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Ionization energy
refers to the energy that's required to remove an
electron from a neutral atom. So if we look down here, this
A represents a neutral atom, meaning equal numbers of
protons and electrons. And since the positively
charged nucleus is going to attract those
negatively charged electrons, it's going to take energy
to pull an electron away from that attractive
force of the nucleus. And so that's your
ionization energy. If you take away an
electron, you no longer have equal numbers of
protons and electrons. You'd have one more proton
than you do electrons. And so you get a
plus 1 charge here. So you form an ion. And so ionization energy is
always going to be positive. So it always takes energy
to pull an electron away. So positive value for
ionization energy. And our units are
kilojoules per mole. And in this video,
we're only going to be talking about the
first ionization energy. So IE 1, like that. Let's look at some actual
ionization energies for elements in group one. And so we can see here
some elements in group one. And so for hydrogen, it
would take 1,312 kilojoules per mole of energy to pull an
electron away from hydrogen. For lithium, it would take
about 520 kilojoules per mole to take an electron away. And we can see as we go down
here, the number decreases. So sodium would be 496. Potassium would be 419. So there's a clear trend. As we go down a group
in the periodic table, there is a definite decrease
in the ionization energy. So it must be easier to
pull an electron away. So let's see if we can
figure out the reason why. And we're going to study in
detail here these two elements. So hydrogen and lithium. So let's go ahead and look
at these diagrams here. We're going to fill them in
for hydrogen and lithium. And so for our first diagram,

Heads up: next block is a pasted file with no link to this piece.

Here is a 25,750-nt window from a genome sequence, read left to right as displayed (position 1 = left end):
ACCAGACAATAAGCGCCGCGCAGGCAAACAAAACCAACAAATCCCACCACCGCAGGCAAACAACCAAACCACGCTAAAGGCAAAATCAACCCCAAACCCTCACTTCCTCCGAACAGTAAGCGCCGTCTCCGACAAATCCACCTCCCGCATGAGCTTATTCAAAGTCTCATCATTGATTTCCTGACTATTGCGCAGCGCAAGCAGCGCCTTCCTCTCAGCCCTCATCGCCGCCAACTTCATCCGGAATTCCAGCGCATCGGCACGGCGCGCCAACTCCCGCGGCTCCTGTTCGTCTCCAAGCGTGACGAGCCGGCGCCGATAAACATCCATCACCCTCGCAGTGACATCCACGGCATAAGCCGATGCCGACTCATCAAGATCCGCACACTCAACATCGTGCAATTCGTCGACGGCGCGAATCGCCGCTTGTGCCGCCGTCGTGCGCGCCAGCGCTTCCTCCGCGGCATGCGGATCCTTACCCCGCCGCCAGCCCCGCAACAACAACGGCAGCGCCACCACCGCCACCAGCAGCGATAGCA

we will put hydrogen. So hydrogen has an
atomic number of one. So there's one proton
in the nucleus. So a plus 1 charge
in the nucleus. And in a neutral atom,
there's one electron. So we can go ahead and draw in
hydrogen's one electron right here, like that. The electron configuration
would be 1s1. So that one electron is in an
s orbital in the first energy level. So this negatively
charged electron feels an attraction for this
positively charged nucleus. And so to pull it away,
you must add energy. So if you add 1,312
kilojoules per mole of energy, you can pull that electron away. And if you do
that, you'd be left with just a positive one charge
in the nucleus and no electrons around it. And so you no longer
have a neutral atom. You have an ion. You have H plus, because you
have a positive charge of one in the nucleus and
zero electrons. So H plus. So that's the concept of
ionization energy here. Let's look at lithium. So down here,
we'll draw lithium. Lithium has an atomic
number of three, so three protons in the nucleus. And in a neutral
atom, three electrons. So the electron
configuration is 1s2, 2s1. So there are two electrons
in the first energy level and they're in an s orbital. So I'm going to go ahead
and draw those in here. So these two
electrons I just drew represent the two electrons
in the first energy level. In the second energy level,
there's one more electron. So I'm going to put that
electron down here like that. So for lithium, if we were
to take an electron away, the one that's most